Lowcountry Weekly and the Friends of Hunting Island present the second group of finalists in our Hunting Island Memories Essay Contest. Next issue, our third group of finalists. We'll announce the winners July 23rd and also tell you about Hunting Island’s 75th anniversary celebration Aug. 2nd & 3rd.

Adult Category 

Seaside Road runs the length of St. Helena Island, where you can cast adrift in your sea kayak on a high tide, paddle east across the estuarial Harbor River Basin and make landfall on Hunting Island: a semitropical paradise of unspeakable beauty.
    Explore the southwest shore of the island, marveling at the dolphin pod strand-feeding on the mud flats, and otters plucking periwinkles from the spartina grass. Paddle around the headland and feel the ocean breeze freshen against your face as you kayak cleaves through the incoming sea swells of Fripp Inlet, spindrift billowing in the air and the taste of saltwater stinging your lips. Buck the tide and paddle hard past Russ Point and the fishing pier. Your effort will be rewarded when you steer left into the Lagoon and discover following seas and a stiff tailwind sweeping you along – deep into the wild interior of Hunting Island State Park.
     The whiting were running that Sunday as a group of Armstrong College students paddled up the Lagoon in sea kayaks. The vignette straight out of National Geographic struck every paddler in awe: hundreds of whitefish – jumping, twisting and smacking the sides of their kayaks. White shore birds diving into the water and perching in trees made the palmettos appear full of giant snowballs.
    Church meetings let out early that day as the report raced around the island like wildfire: the whiting are running! As far as the eye could see, white-clothed parishioners lined the banks with fishing poles, hand lines and cast nets as an escort of dolphins led the kayakers up the Lagoon that luminous Sunday afternoon; the day when all the kayakers’ hearts were spirited away, captured forever by Hunting Island State Park.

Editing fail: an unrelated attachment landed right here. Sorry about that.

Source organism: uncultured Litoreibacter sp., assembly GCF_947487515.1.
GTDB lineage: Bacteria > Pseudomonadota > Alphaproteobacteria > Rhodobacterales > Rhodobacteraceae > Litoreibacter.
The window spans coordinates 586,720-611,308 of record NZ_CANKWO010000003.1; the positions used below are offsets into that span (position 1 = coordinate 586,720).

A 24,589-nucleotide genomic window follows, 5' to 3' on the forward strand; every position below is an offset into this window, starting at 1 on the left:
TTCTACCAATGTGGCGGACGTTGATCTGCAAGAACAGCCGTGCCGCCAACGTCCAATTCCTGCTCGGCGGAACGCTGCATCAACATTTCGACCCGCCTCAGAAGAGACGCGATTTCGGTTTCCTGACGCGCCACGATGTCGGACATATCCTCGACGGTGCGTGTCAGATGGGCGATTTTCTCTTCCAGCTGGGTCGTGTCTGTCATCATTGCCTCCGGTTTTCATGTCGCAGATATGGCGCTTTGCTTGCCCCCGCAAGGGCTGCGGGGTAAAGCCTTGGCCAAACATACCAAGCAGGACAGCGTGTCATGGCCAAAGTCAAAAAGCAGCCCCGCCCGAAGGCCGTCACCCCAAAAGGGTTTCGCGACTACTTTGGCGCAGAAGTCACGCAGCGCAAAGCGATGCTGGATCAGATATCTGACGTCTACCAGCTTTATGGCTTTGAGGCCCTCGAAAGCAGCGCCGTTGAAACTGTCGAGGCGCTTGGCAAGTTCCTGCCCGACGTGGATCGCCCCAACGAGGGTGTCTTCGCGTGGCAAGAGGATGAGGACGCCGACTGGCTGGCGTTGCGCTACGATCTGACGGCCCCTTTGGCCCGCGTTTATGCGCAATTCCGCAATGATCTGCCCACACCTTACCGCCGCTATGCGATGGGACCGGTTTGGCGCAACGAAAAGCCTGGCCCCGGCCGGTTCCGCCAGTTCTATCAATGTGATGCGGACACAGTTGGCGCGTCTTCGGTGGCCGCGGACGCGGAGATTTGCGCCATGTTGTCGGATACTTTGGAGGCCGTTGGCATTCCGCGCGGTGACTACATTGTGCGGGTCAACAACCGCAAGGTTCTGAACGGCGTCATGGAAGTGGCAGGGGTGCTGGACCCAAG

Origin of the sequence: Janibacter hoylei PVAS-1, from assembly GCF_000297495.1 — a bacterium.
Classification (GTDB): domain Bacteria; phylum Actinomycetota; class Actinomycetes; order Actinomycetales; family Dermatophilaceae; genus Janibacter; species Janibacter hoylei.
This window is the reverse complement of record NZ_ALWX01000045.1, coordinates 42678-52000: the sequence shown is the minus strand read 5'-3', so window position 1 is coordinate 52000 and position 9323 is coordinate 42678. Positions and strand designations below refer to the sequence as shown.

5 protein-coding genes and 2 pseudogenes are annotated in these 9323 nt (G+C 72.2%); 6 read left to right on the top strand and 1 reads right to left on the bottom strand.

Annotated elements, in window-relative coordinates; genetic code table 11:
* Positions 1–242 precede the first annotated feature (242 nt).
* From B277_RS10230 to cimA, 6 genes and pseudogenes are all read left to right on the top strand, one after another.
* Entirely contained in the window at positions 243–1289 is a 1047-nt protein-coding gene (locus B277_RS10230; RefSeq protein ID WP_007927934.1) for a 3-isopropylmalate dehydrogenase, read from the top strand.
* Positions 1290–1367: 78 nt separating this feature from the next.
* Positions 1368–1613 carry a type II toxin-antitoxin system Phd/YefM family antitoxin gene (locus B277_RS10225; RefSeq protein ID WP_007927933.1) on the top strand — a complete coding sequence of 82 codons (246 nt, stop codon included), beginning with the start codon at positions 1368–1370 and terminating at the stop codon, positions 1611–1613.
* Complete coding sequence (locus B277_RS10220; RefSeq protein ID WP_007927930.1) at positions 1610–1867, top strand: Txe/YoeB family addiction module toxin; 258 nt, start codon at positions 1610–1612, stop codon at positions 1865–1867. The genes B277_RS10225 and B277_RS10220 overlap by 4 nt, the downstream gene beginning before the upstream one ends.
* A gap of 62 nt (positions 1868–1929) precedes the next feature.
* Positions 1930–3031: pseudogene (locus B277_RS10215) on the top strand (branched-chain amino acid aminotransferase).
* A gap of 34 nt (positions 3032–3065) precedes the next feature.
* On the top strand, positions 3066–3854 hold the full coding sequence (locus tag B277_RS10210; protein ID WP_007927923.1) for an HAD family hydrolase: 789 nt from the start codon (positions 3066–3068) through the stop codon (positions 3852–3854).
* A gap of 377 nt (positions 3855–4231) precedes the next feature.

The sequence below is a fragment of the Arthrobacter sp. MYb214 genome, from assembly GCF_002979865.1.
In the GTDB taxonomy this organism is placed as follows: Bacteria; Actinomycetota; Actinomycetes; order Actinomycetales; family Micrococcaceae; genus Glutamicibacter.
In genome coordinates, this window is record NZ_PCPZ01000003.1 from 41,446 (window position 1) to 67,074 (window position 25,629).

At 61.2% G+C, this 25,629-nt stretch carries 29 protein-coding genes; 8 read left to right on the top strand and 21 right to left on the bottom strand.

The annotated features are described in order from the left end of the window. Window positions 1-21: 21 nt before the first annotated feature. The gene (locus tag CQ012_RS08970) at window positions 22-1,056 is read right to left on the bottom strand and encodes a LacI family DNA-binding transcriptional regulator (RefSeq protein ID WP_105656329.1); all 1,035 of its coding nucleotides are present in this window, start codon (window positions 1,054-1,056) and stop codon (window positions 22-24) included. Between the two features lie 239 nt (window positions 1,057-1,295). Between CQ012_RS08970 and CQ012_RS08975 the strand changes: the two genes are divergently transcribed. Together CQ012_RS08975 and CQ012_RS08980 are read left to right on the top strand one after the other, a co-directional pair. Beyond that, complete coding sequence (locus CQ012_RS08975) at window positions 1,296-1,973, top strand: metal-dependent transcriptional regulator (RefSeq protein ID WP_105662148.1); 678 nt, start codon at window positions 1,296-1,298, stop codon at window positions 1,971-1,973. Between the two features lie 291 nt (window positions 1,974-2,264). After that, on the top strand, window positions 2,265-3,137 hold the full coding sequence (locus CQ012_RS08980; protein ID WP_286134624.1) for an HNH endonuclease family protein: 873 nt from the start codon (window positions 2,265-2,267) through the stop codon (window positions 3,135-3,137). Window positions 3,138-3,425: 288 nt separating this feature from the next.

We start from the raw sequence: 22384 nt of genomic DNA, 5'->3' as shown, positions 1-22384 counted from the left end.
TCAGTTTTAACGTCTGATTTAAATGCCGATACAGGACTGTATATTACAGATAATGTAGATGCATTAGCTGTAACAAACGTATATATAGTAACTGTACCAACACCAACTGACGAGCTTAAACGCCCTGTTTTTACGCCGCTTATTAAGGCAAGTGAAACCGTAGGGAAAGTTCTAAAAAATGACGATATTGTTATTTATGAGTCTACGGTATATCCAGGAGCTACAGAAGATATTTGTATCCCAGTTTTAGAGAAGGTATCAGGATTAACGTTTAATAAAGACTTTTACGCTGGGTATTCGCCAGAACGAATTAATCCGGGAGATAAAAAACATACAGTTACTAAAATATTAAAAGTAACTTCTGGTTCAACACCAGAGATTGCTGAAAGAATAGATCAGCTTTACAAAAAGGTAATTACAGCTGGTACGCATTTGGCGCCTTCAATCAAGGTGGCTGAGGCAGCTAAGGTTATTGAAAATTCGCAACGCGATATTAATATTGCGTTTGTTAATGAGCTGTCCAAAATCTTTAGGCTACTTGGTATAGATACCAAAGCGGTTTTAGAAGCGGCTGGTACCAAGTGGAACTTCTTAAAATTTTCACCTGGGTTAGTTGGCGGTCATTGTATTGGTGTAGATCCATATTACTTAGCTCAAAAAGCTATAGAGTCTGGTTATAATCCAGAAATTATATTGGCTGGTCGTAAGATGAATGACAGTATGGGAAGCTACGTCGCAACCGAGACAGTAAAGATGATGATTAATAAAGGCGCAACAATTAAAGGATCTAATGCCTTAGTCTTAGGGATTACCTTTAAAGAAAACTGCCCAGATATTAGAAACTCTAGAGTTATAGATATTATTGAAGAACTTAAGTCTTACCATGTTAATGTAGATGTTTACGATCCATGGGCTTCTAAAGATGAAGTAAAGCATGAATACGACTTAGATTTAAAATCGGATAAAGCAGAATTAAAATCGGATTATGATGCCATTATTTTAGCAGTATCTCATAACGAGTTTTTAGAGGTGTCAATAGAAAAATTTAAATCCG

Jeanette Godfrey Chapman
St. Helena Island


Youth Category 

(This essay was written in 1996, when the author was 17. It was submitted by her mother.)

I cross the small, old bridge over Johnson’s Creek, and I see miles of gray marsh covering the island’s bank.  Hunting Island is covered in tall, green pines and old, swaying palms.  I enter the campground through black, iron gates that guard the treasure within.  The narrow pavement winds through the tall, old trees revealing tents, camping trailers, and the park store.  I drive along the winding, paved road through hundreds of campers enjoying their lazy afternoon.  Through the trees I see mountains of shimmering sand dunes.  I can almost taste the salt on my lips as I begin walking towards the boardwalk.
    Up sandy wooden steps, I leave the cool shade of the campground and warm, salty air hits my face.  The sun’s reflection off crashing waves and white, powdery sand makes it hard to see.  Down the beach, people lounge and children build castles in the sand.  Beyond all the people stands the yellow recreation building, aged by the waves that eat at its feet when the tides come in.  I look out over the vast ocean as eight shrimp boats scrape the sandy bottom for fantail shrimp. 
    A young, tan boy flies his beautiful yellow and purple kite and the old, weather-beaten, black and white lighthouse peers with watchful eye.  I make my way back down the steps and can still hear the soothing sound of the surf caressing the long stretch of sand.  I am thankful God created such a beautiful place for everyone to enjoy.  I will always treasure the memories of summers spent on this beautiful island with my family and friends.  

Kelly Brown Daily


Child Category

We went to Hunting Island State Park twice.  The first time we went in October of 2006 and returned in May of 2007.  I was happy that we went to Hunting Island because I caught a fish with my bare hands in a shallow tidal pool.  We saw a school of fish while we were in the tidal pool.  My little sister caught a lot of hermit crabs in her small hand.  In the hammock my little sister put her bottom on my head and sat on my head and I thought it was funny. 
    And we brought our dog Sierra too.  We brought the Frisbee so we could play with Sierra on the beach.  My sister got really messy from eating a lot of powdered donuts.  We went up to the top of the lighthouse.  We saw a really big blue crab on the beach.   My sister and I rode our scooters in the park.  We saw lots of raccoons and squirrels in the park.  We went for a hike in the woods, looking for deer one evening.  We found a big rock on the beach and my little sister sat on it.  My Daddy told me that I almost caught a dolphin because we got new fishing rods.  And we saw the biggest sand castle ever and we did not build it.  I love Hunting Island State Park.

Paula Salazar
Age 7